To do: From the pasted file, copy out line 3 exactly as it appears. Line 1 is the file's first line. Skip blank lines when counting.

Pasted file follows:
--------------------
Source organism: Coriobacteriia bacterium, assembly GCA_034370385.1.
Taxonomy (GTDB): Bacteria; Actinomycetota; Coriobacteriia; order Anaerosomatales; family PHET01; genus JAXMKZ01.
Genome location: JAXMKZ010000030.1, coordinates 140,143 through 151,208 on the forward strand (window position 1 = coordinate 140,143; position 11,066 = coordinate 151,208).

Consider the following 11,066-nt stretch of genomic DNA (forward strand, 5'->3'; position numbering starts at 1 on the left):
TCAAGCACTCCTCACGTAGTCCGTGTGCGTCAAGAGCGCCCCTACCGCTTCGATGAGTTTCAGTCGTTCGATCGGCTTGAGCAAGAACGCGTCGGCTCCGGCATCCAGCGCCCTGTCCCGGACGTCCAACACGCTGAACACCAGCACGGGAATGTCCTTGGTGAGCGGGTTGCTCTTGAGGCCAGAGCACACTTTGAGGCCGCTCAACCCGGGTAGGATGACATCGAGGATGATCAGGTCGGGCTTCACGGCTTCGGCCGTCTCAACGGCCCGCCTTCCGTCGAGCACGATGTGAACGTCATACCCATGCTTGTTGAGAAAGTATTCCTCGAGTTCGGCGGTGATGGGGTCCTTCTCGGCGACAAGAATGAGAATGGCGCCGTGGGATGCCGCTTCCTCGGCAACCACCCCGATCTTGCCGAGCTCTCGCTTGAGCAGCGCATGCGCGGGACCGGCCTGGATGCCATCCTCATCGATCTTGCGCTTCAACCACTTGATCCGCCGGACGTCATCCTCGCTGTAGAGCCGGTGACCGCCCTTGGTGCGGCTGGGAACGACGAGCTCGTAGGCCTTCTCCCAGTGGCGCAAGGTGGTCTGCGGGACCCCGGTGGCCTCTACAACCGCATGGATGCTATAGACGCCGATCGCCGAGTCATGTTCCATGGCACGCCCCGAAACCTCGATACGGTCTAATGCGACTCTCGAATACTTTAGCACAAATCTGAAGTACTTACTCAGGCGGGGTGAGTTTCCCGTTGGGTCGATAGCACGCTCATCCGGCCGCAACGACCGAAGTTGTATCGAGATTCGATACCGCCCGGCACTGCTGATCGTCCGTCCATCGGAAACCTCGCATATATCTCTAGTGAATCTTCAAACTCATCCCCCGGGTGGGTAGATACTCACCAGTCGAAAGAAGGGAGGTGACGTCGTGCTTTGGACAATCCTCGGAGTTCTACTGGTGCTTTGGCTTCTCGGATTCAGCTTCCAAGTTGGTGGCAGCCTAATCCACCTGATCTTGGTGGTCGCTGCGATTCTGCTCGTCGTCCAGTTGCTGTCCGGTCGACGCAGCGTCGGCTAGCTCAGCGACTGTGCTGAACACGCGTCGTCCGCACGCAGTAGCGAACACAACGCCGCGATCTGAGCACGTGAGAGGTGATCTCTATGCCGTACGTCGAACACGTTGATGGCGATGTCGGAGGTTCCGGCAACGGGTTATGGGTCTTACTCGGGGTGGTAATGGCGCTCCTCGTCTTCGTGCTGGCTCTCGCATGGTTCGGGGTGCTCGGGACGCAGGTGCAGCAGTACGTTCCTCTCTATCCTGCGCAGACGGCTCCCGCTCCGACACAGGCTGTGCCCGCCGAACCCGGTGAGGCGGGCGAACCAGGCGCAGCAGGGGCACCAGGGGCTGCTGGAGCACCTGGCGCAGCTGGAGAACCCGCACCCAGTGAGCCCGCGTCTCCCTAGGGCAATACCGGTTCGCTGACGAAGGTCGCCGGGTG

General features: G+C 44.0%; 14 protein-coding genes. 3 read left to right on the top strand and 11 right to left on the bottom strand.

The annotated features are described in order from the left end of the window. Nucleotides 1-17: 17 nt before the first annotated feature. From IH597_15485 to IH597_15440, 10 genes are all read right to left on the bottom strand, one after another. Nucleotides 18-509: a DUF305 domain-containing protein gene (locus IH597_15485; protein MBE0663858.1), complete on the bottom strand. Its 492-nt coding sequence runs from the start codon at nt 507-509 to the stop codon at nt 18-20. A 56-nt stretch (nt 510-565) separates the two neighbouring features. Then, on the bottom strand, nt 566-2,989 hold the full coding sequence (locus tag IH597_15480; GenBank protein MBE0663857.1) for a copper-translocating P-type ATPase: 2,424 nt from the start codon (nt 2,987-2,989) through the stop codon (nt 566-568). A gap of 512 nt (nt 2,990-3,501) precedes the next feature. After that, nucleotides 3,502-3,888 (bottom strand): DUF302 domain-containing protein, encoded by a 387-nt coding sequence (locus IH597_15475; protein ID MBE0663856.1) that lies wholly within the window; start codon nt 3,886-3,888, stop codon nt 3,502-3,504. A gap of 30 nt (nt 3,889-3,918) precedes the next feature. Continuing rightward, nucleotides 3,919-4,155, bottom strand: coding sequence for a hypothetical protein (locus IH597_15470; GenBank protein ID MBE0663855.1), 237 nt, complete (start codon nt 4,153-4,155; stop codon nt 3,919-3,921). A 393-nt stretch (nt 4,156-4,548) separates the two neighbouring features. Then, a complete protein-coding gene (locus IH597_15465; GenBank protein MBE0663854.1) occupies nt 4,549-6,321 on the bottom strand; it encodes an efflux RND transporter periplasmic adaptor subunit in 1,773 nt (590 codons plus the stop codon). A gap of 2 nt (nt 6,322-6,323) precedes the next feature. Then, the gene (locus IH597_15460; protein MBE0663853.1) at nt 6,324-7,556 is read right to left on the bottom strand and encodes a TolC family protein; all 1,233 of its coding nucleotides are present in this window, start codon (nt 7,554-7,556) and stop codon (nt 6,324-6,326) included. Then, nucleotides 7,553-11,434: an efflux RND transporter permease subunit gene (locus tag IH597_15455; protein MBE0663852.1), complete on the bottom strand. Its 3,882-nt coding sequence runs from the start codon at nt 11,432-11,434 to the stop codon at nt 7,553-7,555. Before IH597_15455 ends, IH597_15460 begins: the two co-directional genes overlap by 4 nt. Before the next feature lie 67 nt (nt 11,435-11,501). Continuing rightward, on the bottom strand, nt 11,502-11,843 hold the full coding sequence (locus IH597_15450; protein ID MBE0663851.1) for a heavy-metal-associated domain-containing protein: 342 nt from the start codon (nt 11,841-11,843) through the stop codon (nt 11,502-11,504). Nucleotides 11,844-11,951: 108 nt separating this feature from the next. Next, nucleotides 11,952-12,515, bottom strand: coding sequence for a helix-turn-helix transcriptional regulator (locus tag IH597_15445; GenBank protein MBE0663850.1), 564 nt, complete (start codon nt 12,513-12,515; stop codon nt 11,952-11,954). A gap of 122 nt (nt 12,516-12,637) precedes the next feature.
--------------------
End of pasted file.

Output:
Genome location: JAXMKZ010000030.1, coordinates 140,143 through 151,208 on the forward strand (window position 1 = coordinate 140,143; position 11,066 = coordinate 151,208).